[Last updated on June 17, 2015, at 5:44 p.m.]
Waldo — Despite five officers coming forward, hundreds of complaints from citizens, warnings from the American Automobile Association (AAA), and a book that ousted the Waldo Police Department; former Waldo Police Chief Mike Szabo has been cleared of any wrongdoing.
In addition to the officers coming forward, there were also dozens of damning e-mails proving the corruption.
However, the Criminal Justice Standards and Training Commission (CJSTC) found that Szabo did not violate any of its standards.
Oddly enough, the police department was shutdown in October of 2014.
In a letter dated June 5 to Waldo City Manager Kim Worley, CJSTC Training and Research Manager R. Stacy Lehman wrote, “The decision is based upon the finding that insufficient grounds exist under the guidelines of Chapter 943.1395, Florida Statutes, to pursue any disciplinary action by the commission.”
In August, five Waldo Police Officers told the city council that they had been under strict orders to meet quotas for traffic tickets under the command of Szabo and Worley.
The officers also told the council about illegal tactics used to write tickets and how Szabo did not follow protocol and kept a cooler in his office filled with drugs that had been seized instead of keeping them properly locked in evidence.
“Anyone could have access to the cooler, even the cleaning crew,” Officer Brandon Roberts said.
Szabo was also accused of stealing city-owned video surveillance equipment to watch his personal apartment and frequently stealing hotel towels while on “city business.” This was something that many say Worley knew about, but turned her head.
Waldo police have also been accused of illegally coercing people into police searches of their vehicles, often times pulling motorists from their vehicles and cuffing them while their vehicles were searched.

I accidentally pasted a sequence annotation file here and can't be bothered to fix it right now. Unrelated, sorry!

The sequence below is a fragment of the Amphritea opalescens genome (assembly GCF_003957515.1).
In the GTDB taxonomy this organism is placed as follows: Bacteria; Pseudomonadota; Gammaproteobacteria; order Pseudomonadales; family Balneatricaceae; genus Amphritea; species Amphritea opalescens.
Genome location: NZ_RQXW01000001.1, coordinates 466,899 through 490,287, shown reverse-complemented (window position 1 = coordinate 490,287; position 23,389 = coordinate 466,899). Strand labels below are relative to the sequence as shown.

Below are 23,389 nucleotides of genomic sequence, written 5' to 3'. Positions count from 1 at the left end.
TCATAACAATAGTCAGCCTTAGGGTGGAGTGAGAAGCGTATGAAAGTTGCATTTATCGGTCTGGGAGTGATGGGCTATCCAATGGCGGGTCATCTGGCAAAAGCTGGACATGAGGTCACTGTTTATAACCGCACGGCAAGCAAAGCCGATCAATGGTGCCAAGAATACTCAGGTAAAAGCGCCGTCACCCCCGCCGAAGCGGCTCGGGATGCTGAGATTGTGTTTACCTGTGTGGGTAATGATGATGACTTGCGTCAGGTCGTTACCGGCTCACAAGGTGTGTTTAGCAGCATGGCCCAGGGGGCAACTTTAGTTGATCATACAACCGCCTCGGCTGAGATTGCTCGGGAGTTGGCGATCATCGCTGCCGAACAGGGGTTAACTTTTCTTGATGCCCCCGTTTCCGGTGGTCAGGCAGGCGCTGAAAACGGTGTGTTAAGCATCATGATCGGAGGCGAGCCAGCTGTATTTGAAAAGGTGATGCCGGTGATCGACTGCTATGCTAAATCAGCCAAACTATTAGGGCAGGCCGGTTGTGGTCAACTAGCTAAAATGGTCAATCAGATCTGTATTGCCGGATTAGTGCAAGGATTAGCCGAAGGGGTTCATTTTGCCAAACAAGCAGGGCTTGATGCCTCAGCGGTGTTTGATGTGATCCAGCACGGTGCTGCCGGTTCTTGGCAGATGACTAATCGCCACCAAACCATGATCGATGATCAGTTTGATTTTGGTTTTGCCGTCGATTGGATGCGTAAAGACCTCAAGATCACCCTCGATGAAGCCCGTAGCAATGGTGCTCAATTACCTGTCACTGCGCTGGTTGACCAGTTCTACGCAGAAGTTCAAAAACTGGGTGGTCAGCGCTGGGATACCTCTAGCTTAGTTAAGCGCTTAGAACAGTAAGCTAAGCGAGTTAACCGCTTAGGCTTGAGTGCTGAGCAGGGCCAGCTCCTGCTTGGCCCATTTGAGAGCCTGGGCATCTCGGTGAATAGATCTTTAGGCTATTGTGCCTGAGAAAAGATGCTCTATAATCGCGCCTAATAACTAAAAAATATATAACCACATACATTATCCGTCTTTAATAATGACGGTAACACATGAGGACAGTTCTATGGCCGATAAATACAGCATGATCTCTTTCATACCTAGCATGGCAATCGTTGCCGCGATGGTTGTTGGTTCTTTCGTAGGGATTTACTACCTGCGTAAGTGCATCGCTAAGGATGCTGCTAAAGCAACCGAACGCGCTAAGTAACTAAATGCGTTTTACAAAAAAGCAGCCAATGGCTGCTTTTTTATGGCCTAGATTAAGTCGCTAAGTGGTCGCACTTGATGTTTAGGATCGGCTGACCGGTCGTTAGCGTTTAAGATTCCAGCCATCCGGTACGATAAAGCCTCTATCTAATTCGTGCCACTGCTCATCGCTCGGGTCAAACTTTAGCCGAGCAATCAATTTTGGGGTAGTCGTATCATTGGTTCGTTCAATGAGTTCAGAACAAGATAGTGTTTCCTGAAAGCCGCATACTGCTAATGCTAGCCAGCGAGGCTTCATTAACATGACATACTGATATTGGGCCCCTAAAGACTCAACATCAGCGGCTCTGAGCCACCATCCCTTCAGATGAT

Many motorists complained that Waldo police used the “I smell marijuana” tactic to illegally search their vehicle. However, in most cases, no marijuana was found.
When the Department was shutdown, State Attorney Bill Cervone said, “Shutting down the agency was the right thing to do in order to avoid further embarrassment to the town.”
Worley claimed that she didn’t know what was going on within the agency, but officers disagreed.
Officers say Worley assisted Szabo in his corruption and that Szabo’s orders came directly from Worley.
The officers that blew the whistle on the corruption in the small town said it was worth losing their jobs because it was the right thing to do. However, officers are extremely disappointed that Szabo will not face any charges, and that Worley was never investigated for her part in the corruption.
“It’s a slap in the face and CJSTC should be ashamed,” one officer wrote via e-mail.
Because CJSTC found no moral character violations on Szabo’s behalf, he will be able to keep his law enforcement certificate.
Florida statutes gives the CJSTC authority to discipline the certification of a law enforcement officer only if a moral character violation exists. Additionally, the CJSTC rule states that when the facts presented to Commission staff are inconclusive, lack reliability, are insufficient to permit a reasonable determination of what occurred, or fail to demonstrate that the alleged misconduct meets the statutory criteria for Commission action, Commission staff shall “no cause” the case.
The case has been closed.